Drinking & Driving Was Not Really Enforced as it is Today
Miami & South Florida Was Not Infested With Third-World Immigrants
Drinking Age Changed From 18 to 21
TV Shows Went Off Air at Midnite
M.A.S.H. Signs Off
Home Answering Machines Become Popular
Dukes of Hazard & The General Lee Confederate ’69 Charger
Did Anyone Ever Find Out Whom Really Shot JR ?
WSHE FT LAUDERDALE / MIAMI SHE 103.5 FM
‘SHE‘ The Radio Station certainly was growing in popularity amongst baby boomers born in the 50s & 60s.
The younger generation audience was moving from AM to FM during the mid 70s into the 80s, being turned onto ‘SHE‘ and the station’s format.
Back then, small local rock bands and promoters would send their records directly to the studio, The DJs would decide if the album would get Air-Play or Not.
New Wave music was knocking on our station door and the growing pains of learning to accept New Wave music along side of Rock & Roll which as beginning to become labeled as ‘Classic Rock‘.
1978 into the 1980s SHE began to air more and more New Wave Music, Artists like The Cars, Blondie, Talking Heads, Elvis Costello, The B52s, Devo, The Cure, The Smiths, The Pretenders, The Police, The Psychedelic Furs, Adam and The Ants and lets not forget the The Go-Gos all female band, Just to name a handful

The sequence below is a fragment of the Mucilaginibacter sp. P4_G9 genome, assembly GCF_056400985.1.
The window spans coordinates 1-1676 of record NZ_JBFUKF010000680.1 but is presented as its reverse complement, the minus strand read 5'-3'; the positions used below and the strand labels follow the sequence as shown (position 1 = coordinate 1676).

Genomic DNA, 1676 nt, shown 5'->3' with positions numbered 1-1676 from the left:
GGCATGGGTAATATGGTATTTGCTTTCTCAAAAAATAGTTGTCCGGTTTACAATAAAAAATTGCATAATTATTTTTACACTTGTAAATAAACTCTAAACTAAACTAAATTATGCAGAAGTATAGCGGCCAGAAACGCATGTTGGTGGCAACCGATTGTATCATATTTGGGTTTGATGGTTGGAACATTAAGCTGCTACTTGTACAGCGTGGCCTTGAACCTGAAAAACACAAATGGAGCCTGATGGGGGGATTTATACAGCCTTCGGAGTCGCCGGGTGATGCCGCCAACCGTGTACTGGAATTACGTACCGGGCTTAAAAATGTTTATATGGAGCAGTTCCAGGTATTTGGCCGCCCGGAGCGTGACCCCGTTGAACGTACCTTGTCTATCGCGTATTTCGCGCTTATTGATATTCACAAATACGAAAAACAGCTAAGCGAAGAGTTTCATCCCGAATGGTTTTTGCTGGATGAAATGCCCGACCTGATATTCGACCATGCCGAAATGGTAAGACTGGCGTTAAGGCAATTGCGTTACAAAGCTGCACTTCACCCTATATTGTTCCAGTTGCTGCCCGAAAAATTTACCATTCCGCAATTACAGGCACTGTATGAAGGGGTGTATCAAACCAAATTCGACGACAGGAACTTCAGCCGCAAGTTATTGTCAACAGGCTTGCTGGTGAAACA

New wave is a genre of rock music popular from the late 1970s to the mid-1980s with ties to 1970s punk rock. New wave moved away from smooth blues and rock and roll sounds to create pop music that incorporated electronic and experimental music, mod, and disco. Initially new wave was similar to punk rock, before becoming a distinct genre. It subsequently engendered subgenres and fusions, including synth-pop.
WSHE aired many of the New Wave bands as posted below, quite a few New Wave bands were put into High-Rotation in the late 70s early 80s.
Put The SHE Sticker ☟ Back on Your Car Window While They Last
Buggles – The Age of Plastic (1980)
“Video Killed the Radio Star” ushered in a new era in music when it debuted on MTV at 12:01 a.m., Aug. 1, 1981. And while that international hit may be forever associated with a certain time and place, the rest of The Age of Plastic has aged quite well. Buggles were essentially Trevor Horn and Geoffrey Downes, two geeky British musicians who, like Gary Numan, were disciples of bands like Kraftwerk and were dabbling in their own future sounds in the late-’70s. The Age of Plastic’s New Wave influence was forged less in British punk and more in prog rock (both Horn and Downes would later join prog institution Yes on their Drama record). It makes this record (and, even more so, the band’s second album) stand out more for the musicianship, while never taking itself too serious.